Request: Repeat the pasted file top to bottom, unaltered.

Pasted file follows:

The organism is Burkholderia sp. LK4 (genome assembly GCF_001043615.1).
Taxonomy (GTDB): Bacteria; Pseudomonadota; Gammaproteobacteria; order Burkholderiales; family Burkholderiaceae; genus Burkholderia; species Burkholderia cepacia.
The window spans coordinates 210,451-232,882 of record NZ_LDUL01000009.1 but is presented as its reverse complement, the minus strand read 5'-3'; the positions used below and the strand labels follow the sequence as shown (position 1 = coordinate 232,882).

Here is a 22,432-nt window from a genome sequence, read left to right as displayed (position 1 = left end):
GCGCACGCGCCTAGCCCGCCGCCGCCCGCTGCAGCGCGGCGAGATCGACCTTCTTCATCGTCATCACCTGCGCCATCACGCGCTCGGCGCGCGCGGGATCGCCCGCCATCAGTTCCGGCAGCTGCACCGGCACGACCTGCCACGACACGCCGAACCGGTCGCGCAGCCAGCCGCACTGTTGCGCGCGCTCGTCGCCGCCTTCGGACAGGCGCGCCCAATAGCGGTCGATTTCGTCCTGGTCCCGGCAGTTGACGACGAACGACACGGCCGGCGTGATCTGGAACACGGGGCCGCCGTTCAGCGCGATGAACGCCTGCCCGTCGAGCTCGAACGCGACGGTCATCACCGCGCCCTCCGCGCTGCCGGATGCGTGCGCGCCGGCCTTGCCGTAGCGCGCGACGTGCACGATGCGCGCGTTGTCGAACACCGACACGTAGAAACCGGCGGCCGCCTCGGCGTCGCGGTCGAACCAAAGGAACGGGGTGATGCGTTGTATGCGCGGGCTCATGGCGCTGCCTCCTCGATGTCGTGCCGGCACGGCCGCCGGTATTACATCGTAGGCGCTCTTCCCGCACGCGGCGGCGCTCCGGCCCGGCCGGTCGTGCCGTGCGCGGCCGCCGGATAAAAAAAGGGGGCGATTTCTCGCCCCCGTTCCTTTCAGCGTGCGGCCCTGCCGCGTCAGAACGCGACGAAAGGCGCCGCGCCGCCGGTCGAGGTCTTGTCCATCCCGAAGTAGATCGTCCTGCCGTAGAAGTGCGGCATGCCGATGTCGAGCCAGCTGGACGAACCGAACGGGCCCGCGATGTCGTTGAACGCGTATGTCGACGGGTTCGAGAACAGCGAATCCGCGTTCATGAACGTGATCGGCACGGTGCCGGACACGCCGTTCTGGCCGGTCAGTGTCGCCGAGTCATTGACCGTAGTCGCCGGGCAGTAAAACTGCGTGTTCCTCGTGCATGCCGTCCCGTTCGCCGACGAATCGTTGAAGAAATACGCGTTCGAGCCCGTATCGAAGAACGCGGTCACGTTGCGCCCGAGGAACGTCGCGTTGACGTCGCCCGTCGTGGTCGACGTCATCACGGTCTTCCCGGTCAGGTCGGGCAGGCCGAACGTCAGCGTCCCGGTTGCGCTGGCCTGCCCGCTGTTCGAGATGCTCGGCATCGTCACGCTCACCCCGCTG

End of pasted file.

The organism is Burkholderia sp. LK4 (genome assembly GCF_001043615.1).
Taxonomy (GTDB): Bacteria; Pseudomonadota; Gammaproteobacteria; order Burkholderiales; family Burkholderiaceae; genus Burkholderia; species Burkholderia cepacia.
The window spans coordinates 210,451-232,882 of record NZ_LDUL01000009.1 but is presented as its reverse complement, the minus strand read 5'-3'; the positions used below and the strand labels follow the sequence as shown (position 1 = coordinate 232,882).

Here is a 22,432-nt window from a genome sequence, read left to right as displayed (position 1 = left end):
GCGCACGCGCCTAGCCCGCCGCCGCCCGCTGCAGCGCGGCGAGATCGACCTTCTTCATCGTCATCACCTGCGCCATCACGCGCTCGGCGCGCGCGGGATCGCCCGCCATCAGTTCCGGCAGCTGCACCGGCACGACCTGCCACGACACGCCGAACCGGTCGCGCAGCCAGCCGCACTGTTGCGCGCGCTCGTCGCCGCCTTCGGACAGGCGCGCCCAATAGCGGTCGATTTCGTCCTGGTCCCGGCAGTTGACGACGAACGACACGGCCGGCGTGATCTGGAACACGGGGCCGCCGTTCAGCGCGATGAACGCCTGCCCGTCGAGCTCGAACGCGACGGTCATCACCGCGCCCTCCGCGCTGCCGGATGCGTGCGCGCCGGCCTTGCCGTAGCGCGCGACGTGCACGATGCGCGCGTTGTCGAACACCGACACGTAGAAACCGGCGGCCGCCTCGGCGTCGCGGTCGAACCAAAGGAACGGGGTGATGCGTTGTATGCGCGGGCTCATGGCGCTGCCTCCTCGATGTCGTGCCGGCACGGCCGCCGGTATTACATCGTAGGCGCTCTTCCCGCACGCGGCGGCGCTCCGGCCCGGCCGGTCGTGCCGTGCGCGGCCGCCGGATAAAAAAAGGGGGCGATTTCTCGCCCCCGTTCCTTTCAGCGTGCGGCCCTGCCGCGTCAGAACGCGACGAAAGGCGCCGCGCCGCCGGTCGAGGTCTTGTCCATCCCGAAGTAGATCGTCCTGCCGTAGAAGTGCGGCATGCCGATGTCGAGCCAGCTGGACGAACCGAACGGGCCCGCGATGTCGTTGAACGCGTATGTCGACGGGTTCGAGAACAGCGAATCCGCGTTCATGAACGTGATCGGCACGGTGCCGGACACGCCGTTCTGGCCGGTCAGTGTCGCCGAGTCATTGACCGTAGTCGCCGGGCAGTAAAACTGCGTGTTCCTCGTGCATGCCGTCCCGTTCGCCGACGAATCGTTGAAGAAATACGCGTTCGAGCCCGTATCGAAGAACGCGGTCACGTTGCGCCCGAGGAACGTCGCGTTGACGTCGCCCGTCGTGGTCGACGTCATCACGGTCTTCCCGGTCAGGTCGGGCAGGCCGAACGTCAGCGTCCCGGTTGCGCTGGCCTGCCCGCTGTTCGAGATGCTCGGCATCGTCACGCTCACCCCGCTG